On Leadership
Video | PostLeadership | FedCoach | | Books | About |
Exploring Leadership in the News with Steven Pearlstein and Raju Narisetti

On Leadership Panelists

Archive: July 26, 2009 - August 1, 2009

Stick With Pragmatism

As the political stakes intensify President Obama needs to stick with pragmatic, compromise-friendly approach, not retreat from it.

By Bill Shore | July 31, 2009; 9:55 AM ET | Comments (1)

Back to the Campaign Trail

To both pass hallmark legislation, and educate our citizenry, I recommend the president launches full-blown national campaign focused on the mandate and benefits of health care reforming and downplaying attacks on the opposition.

By Gail S. Williams | July 30, 2009; 9:52 AM ET | Comments (3)

The Message Is Missing

This president, with his enormous rhetorical gifts, has not found his voice on this central issue. It is that lack of message and lack of voice that has prevented him from marshaling his supporters and carrying the day.

By Alan M. Webber | July 29, 2009; 4:13 PM ET | Comments (157)

The Bill Is Not the Goal

Passing a bill is only a step. Substantive health reform is the goal.

By Robert Goodwin | July 29, 2009; 4:05 PM ET | Comments (0)

Obsessive Communication

Just as FDR spent more than a year winning bipartisan support for his Social Security Act, so Obama must keep communicating the importance of his health care plan.

By Warren Bennis | July 29, 2009; 10:25 AM ET | Comments (2)

Counter Crass Partisans

The president needs to aggressively counter the self-serving arguments of crass partisans and special interests, working actively with those in Congress, including fiscal conservatives, who are willing to roll up their sleeves to produce a meaningful plan.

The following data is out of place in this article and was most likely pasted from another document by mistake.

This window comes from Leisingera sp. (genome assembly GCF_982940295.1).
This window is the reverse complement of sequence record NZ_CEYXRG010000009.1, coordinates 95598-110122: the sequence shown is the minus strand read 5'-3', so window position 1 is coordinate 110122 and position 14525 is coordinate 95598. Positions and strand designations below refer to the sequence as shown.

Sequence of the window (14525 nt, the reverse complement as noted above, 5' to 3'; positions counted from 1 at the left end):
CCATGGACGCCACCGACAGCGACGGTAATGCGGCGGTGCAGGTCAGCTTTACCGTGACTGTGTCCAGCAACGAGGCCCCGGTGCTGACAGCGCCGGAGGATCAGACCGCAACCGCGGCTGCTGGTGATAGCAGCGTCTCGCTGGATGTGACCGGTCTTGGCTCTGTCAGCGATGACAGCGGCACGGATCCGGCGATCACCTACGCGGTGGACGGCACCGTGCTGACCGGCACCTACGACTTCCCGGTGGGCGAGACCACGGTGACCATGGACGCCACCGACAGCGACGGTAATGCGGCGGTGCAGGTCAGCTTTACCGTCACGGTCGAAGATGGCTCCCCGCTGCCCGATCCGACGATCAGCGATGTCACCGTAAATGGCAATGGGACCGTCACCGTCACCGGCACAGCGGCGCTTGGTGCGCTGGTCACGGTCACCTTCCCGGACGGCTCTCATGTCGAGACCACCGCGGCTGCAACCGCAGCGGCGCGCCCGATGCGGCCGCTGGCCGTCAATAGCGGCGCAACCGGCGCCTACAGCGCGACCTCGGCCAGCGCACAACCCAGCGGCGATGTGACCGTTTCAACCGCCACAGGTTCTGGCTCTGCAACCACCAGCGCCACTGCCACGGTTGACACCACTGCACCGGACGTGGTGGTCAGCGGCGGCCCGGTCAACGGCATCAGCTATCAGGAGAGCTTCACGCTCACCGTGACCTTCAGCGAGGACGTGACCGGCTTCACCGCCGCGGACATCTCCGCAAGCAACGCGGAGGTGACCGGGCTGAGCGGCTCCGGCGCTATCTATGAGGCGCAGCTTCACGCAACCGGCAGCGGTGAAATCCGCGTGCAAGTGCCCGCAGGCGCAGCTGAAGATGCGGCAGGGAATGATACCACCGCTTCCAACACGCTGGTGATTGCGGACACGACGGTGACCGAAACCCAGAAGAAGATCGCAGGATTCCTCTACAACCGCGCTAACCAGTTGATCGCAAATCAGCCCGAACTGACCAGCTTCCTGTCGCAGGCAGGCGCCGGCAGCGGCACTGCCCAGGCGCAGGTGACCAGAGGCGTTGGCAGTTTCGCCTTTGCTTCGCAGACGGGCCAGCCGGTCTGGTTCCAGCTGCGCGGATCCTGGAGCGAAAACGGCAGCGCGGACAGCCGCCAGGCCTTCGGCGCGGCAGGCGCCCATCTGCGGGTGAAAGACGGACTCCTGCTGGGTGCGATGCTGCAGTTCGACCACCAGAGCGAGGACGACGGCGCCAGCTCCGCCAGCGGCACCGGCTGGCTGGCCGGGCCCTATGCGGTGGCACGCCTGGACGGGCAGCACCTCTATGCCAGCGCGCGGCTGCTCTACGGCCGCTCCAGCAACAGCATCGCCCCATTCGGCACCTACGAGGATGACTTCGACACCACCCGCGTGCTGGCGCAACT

By Patricia McGinnis | July 28, 2009; 12:27 PM ET | Comments (0)

Explain the Economics

Obama has allowed his opponents to frame the debate with stories about long waits for care and terms such as "socialized medicine." To gain the upper hand, the president must spell out a positive, big-picture vision that shows how reform would benefit society as a whole.

By Yash Gupta | July 28, 2009; 10:51 AM ET | Comments (2)

A New Harry and Louise

The White House's approach is missing those compelling stories that will help people understand, believe and remember the message: that reform is about helping the un- and under-insured.

By Ed Ruggero | July 28, 2009; 10:46 AM ET | Comments (0)

Set Smaller Goals

Obama should consider that he might be wrong in pushing a major initiative. During a recession a more modest set of goals may be more appropriate,

By Slade Gorton | July 28, 2009; 10:41 AM ET | Comments (0)

Take Cue from Clinics

There are health care centers in America that truly are the best in the world in terms of both quality and cost--Obama should examine how they work when trying to develop a fair, efficient health care system.

By Michael Maccoby | July 28, 2009; 10:34 AM ET | Comments (0)

The Wrong Pace

If Obama moves too fast on an issue like health care, constituencies will feel railroaded and dig in their heels. If he moves too slowly, he will miss an opportunity to transform the nation on a very important issue.

By Barry Salzberg | July 28, 2009; 10:07 AM ET | Comments (0)

We Need More Details

Obama needs to "recalibrate" his message to explain in detail the shared sacrifice needed to achieve the benefits he outlines for health care reform.

By Kurt Schmoke | July 28, 2009; 9:51 AM ET | Comments (1)

One Step at a Time

President Obama needs to pull back and refocus health care reform on the fundamental issue of rising health care costs, instead of forcing costly and unwieldy health care reform through the Congress.

By Bill George | July 27, 2009; 12:43 PM ET | Comments (0)

Some Don't Want Reform

It will soon be time for the president to acknowledge that despite heroic efforts by Senator Baucus in the Senate, and others in the House, that most Republicans' and some Democrats do not want real reform.

By Andy Stern | July 27, 2009; 12:39 PM ET | Comments (0)

Losing Control of the Debate

By ceding the terms of the discussion to the opponents, the Obama administration risks losing not only this battle, but a broader war about what criteria the U.S. should employ in making decisions about human well-being.

By Jeffrey Pfeffer | July 27, 2009; 12:30 PM ET | Comments (19)

RSS Feed
Subscribe to The Post

© 2010 The Washington Post Company